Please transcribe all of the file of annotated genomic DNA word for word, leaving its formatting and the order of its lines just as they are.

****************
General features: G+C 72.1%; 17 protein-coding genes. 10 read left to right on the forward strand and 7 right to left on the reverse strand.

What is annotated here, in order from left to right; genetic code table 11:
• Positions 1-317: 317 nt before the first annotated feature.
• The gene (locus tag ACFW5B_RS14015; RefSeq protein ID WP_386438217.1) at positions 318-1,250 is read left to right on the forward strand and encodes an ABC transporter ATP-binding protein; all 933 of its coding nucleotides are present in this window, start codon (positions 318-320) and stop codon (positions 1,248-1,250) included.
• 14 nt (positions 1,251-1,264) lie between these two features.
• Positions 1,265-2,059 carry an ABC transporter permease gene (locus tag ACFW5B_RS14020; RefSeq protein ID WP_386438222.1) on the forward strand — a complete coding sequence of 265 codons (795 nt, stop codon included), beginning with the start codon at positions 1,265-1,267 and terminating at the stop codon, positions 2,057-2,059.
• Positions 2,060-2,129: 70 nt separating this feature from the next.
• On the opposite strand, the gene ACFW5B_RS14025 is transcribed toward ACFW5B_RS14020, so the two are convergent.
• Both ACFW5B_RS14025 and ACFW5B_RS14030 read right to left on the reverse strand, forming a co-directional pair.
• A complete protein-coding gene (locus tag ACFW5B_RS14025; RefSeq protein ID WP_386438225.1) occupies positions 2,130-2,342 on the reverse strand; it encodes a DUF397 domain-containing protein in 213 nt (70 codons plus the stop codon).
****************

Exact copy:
General features: G+C 72.1%; 17 protein-coding genes. 10 read left to right on the forward strand and 7 right to left on the reverse strand.

What is annotated here, in order from left to right; genetic code table 11:
• Positions 1-317: 317 nt before the first annotated feature.
• The gene (locus tag ACFW5B_RS14015; RefSeq protein ID WP_386438217.1) at positions 318-1,250 is read left to right on the forward strand and encodes an ABC transporter ATP-binding protein; all 933 of its coding nucleotides are present in this window, start codon (positions 318-320) and stop codon (positions 1,248-1,250) included.
• 14 nt (positions 1,251-1,264) lie between these two features.
• Positions 1,265-2,059 carry an ABC transporter permease gene (locus tag ACFW5B_RS14020; RefSeq protein ID WP_386438222.1) on the forward strand — a complete coding sequence of 265 codons (795 nt, stop codon included), beginning with the start codon at positions 1,265-1,267 and terminating at the stop codon, positions 2,057-2,059.
• Positions 2,060-2,129: 70 nt separating this feature from the next.
• On the opposite strand, the gene ACFW5B_RS14025 is transcribed toward ACFW5B_RS14020, so the two are convergent.
• Both ACFW5B_RS14025 and ACFW5B_RS14030 read right to left on the reverse strand, forming a co-directional pair.
• A complete protein-coding gene (locus tag ACFW5B_RS14025; RefSeq protein ID WP_386438225.1) occupies positions 2,130-2,342 on the reverse strand; it encodes a DUF397 domain-containing protein in 213 nt (70 codons plus the stop codon).